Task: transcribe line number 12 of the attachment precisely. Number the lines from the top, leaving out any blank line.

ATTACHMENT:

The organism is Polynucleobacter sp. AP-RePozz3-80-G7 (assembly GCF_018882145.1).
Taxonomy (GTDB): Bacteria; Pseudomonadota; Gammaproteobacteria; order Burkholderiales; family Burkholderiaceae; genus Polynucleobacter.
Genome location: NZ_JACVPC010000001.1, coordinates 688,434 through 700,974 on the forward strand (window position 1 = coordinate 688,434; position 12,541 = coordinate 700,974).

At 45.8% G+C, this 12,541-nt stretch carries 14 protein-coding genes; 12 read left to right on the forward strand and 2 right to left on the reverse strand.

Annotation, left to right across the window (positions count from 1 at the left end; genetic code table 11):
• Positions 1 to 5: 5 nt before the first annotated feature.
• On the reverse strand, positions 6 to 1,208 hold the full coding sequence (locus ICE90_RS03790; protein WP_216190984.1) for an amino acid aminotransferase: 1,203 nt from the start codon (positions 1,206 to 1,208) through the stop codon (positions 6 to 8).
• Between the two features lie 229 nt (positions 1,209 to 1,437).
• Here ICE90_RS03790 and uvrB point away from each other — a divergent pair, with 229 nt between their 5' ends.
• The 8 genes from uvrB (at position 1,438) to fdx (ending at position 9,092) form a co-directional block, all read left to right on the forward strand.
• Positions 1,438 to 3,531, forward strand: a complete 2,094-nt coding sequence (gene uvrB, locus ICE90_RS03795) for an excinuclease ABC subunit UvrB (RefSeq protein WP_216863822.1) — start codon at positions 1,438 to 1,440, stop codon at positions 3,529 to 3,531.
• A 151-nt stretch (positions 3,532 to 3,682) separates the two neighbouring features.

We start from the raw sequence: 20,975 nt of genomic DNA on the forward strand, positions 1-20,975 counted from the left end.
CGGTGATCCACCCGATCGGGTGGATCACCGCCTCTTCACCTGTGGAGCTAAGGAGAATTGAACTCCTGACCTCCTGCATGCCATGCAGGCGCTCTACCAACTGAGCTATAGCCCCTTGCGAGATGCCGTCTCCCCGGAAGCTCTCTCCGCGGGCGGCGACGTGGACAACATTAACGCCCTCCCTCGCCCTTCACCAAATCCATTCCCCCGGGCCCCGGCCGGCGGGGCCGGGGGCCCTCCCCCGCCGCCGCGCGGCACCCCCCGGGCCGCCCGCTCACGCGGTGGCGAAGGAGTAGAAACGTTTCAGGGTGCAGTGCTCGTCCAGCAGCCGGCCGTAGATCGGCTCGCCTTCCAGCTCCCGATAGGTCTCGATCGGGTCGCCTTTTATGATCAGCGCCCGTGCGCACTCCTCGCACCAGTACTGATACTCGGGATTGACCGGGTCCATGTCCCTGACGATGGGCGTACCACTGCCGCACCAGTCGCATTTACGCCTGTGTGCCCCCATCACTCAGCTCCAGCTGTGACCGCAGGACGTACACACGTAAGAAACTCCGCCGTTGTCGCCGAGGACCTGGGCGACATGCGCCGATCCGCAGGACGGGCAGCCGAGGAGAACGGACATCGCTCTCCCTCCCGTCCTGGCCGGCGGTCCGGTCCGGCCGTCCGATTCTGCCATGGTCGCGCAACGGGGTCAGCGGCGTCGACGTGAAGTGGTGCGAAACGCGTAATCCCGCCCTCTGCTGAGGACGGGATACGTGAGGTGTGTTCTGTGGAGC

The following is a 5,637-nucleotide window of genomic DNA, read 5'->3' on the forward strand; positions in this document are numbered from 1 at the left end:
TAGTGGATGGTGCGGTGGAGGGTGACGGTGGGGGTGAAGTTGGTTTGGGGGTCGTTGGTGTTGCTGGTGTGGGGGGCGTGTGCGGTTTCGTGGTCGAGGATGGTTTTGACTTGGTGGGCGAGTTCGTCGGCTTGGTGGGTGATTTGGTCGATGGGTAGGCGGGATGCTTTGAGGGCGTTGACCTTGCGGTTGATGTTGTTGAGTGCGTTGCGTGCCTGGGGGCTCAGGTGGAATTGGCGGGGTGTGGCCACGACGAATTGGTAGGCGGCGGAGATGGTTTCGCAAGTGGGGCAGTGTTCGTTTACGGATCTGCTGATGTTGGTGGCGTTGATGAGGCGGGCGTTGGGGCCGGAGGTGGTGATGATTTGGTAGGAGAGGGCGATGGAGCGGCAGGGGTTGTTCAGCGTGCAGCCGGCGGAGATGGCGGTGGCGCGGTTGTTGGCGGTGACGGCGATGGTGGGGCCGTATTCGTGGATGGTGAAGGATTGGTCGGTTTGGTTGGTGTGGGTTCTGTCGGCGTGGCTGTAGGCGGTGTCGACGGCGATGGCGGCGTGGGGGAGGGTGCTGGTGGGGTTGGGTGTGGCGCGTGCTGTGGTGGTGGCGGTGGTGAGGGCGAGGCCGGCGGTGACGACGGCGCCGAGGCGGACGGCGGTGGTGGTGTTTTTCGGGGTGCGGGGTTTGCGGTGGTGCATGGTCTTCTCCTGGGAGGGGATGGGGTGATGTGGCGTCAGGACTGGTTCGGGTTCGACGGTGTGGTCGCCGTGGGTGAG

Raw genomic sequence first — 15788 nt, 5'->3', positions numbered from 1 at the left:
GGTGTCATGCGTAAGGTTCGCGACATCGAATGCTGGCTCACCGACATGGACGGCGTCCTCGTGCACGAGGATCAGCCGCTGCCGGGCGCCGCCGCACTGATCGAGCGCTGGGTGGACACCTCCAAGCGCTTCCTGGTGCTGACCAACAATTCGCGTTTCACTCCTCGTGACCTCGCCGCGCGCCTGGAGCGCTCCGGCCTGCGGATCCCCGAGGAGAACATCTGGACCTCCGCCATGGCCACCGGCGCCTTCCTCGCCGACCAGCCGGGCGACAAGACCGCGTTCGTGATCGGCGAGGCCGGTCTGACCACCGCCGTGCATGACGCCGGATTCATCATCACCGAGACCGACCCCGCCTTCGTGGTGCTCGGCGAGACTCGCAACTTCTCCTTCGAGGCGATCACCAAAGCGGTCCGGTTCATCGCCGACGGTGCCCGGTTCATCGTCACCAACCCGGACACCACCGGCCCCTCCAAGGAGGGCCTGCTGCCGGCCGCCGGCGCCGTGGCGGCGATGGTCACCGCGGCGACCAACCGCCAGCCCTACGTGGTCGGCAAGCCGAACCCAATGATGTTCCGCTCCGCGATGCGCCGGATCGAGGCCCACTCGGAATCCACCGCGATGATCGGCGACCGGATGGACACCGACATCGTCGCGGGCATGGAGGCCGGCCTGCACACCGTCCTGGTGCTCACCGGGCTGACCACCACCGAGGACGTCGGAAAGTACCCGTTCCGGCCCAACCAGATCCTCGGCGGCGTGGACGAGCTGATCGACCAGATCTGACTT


• A 151-nt stretch (positions 3,532 to 3,682) separates the two neighbouring features.